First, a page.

Recent clinical findings with memantine should not mean that the idea of neuroprotection in glaucoma is abandoned

Acta Ophthalmol. 2009 Jun;87(4):450-4. doi: 10.1111/j.1755-3768.2008.01459.x. Epub 2009 Jan 9.


Loss of vision in primary open-angle glaucoma (glaucoma) is caused by retinal ganglion cells dying at a seemingly steady and variable rate in different patients. Present treatments for all glaucoma patients are inadequate and a goal to rectify this is to discover appropriate drugs or chemicals (neuroprotectants) that can be taken orally to slow down retinal ganglion cell death and have negligible side-effects. It was therefore of great disappointment to learn earlier this year that the one clinical trial conducted to test the efficacy of memantine as a neuroprotectant for glaucoma was unsuccessful. In this article, I consider the mechanisms by which retinal ganglion cells may die in glaucoma and suggest that memantine may have benefited patients taking it but to a level that was difficult to detect with present methodologies. Ganglion cells are induced to die by different triggers in glaucoma, suggesting that neuroprotectants with multiple modes of actions are likely to reveal clearer results than was found for memantine. Therefore, the idea of neuroprotection in glaucoma must not be abandoned.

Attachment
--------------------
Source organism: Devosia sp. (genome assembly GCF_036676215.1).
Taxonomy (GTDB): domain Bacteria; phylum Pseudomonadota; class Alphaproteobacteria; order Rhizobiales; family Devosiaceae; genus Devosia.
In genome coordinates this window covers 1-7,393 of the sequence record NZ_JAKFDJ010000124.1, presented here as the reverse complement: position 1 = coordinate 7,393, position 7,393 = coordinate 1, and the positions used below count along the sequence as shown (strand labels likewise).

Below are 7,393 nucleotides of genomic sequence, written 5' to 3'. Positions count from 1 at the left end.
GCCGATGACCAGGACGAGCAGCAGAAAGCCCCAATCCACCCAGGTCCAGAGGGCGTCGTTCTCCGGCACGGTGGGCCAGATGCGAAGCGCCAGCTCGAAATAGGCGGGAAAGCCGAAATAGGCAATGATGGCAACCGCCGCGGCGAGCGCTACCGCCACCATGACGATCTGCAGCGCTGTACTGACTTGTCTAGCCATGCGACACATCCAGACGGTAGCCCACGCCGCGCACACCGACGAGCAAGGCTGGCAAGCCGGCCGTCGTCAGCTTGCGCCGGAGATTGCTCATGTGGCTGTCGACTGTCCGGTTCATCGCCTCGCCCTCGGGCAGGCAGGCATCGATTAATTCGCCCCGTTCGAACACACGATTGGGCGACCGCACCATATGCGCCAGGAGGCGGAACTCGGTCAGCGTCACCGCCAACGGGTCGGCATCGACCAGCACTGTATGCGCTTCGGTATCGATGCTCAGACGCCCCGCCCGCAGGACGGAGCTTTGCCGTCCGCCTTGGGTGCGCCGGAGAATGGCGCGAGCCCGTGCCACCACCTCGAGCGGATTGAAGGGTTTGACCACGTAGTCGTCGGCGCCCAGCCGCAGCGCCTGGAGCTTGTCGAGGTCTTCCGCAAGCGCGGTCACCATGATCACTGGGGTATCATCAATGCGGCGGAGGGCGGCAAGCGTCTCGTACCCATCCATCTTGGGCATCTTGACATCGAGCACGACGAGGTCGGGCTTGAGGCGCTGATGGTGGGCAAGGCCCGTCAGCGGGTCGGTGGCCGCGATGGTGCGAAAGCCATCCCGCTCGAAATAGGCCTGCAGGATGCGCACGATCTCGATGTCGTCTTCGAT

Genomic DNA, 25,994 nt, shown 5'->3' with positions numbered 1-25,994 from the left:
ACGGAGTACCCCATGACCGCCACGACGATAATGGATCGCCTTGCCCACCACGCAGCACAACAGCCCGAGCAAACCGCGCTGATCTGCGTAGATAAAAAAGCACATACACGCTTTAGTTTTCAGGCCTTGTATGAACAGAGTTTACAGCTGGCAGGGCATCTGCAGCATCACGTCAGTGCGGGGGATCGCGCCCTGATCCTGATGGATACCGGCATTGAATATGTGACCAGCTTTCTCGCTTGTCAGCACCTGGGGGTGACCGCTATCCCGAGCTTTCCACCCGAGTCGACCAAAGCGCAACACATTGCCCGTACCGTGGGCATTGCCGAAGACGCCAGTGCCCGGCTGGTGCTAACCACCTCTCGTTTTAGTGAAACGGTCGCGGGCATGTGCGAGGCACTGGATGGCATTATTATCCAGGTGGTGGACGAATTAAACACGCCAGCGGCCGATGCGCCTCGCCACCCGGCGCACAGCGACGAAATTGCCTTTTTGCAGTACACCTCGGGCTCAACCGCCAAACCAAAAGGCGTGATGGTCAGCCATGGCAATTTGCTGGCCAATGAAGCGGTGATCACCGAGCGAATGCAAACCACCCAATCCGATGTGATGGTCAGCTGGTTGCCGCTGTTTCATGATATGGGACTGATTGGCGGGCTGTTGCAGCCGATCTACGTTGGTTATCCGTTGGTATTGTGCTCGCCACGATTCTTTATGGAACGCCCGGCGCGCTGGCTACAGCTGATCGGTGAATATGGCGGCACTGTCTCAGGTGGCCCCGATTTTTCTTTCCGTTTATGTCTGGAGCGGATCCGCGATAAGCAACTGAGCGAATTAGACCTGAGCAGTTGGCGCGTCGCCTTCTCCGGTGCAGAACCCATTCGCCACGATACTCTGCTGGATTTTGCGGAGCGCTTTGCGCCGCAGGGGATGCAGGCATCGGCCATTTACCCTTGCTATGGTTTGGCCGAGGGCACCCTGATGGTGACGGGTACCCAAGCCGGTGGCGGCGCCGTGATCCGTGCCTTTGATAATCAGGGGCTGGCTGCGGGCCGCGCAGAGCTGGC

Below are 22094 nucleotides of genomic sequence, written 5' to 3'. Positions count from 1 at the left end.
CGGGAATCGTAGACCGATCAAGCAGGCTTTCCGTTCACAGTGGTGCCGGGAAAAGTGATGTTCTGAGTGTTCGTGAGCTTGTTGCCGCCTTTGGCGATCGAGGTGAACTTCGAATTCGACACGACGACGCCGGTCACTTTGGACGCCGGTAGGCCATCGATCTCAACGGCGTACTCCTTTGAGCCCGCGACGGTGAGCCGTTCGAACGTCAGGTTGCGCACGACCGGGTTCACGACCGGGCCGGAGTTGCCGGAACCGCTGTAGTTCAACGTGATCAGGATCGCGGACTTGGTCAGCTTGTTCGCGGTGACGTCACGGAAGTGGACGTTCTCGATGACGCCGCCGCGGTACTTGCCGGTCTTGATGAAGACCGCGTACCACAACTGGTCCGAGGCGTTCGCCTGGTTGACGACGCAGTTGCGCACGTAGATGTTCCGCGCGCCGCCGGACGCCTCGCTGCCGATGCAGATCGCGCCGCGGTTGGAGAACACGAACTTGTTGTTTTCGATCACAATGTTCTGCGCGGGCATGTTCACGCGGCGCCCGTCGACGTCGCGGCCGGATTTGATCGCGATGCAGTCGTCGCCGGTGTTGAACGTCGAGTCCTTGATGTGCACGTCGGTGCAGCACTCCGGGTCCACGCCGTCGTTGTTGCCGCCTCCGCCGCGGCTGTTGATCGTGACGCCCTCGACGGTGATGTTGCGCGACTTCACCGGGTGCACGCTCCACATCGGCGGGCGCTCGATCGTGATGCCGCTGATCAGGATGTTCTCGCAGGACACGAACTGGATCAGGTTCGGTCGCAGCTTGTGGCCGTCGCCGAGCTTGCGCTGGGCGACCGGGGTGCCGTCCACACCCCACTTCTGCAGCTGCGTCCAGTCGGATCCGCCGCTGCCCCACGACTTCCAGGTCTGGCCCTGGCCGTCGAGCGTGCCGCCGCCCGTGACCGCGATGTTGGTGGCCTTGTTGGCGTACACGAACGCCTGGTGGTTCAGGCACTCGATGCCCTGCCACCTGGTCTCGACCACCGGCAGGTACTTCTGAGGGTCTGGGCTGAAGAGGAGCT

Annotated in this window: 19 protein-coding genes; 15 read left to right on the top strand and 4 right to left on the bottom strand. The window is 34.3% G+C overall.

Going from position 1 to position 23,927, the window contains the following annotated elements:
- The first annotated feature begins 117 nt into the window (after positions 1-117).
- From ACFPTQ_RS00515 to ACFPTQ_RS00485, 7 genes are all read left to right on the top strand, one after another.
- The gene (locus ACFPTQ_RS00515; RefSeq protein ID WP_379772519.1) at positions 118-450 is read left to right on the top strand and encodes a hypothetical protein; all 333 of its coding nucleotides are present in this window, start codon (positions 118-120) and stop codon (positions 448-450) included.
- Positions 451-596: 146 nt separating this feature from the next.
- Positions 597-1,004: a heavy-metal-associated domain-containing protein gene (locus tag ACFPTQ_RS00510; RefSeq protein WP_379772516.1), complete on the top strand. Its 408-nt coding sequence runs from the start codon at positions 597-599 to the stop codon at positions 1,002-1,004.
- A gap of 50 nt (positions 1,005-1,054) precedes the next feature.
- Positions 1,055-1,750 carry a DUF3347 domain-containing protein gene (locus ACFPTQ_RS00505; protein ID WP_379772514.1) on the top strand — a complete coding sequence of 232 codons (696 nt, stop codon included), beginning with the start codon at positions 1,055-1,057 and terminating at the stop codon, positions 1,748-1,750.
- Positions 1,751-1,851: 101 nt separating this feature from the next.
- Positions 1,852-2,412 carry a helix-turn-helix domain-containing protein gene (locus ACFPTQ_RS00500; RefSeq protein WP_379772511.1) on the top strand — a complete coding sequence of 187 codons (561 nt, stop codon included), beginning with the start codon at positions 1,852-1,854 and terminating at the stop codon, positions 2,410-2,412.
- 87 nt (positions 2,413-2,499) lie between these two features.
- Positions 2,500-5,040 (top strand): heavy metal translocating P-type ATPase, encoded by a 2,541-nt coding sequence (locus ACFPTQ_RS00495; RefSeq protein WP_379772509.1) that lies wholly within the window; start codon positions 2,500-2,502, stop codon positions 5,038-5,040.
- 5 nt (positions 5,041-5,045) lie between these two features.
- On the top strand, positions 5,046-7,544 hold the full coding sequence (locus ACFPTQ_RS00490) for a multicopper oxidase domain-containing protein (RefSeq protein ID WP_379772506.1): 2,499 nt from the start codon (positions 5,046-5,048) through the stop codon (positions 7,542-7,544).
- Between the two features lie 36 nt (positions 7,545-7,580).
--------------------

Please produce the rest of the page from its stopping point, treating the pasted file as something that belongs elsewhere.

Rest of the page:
MeSH terms

  • Administration, Oral
  • Cell Survival / drug effects
  • Clinical Trials, Phase III as Topic
  • Glaucoma / drug therapy*
  • Glaucoma / pathology*
  • Glaucoma / physiopathology
  • Humans
  • Memantine / administration & dosage*
  • Neuroprotective Agents / administration & dosage*
  • Retinal Ganglion Cells / drug effects*
  • Treatment Failure


  • Neuroprotective Agents
  • Memantine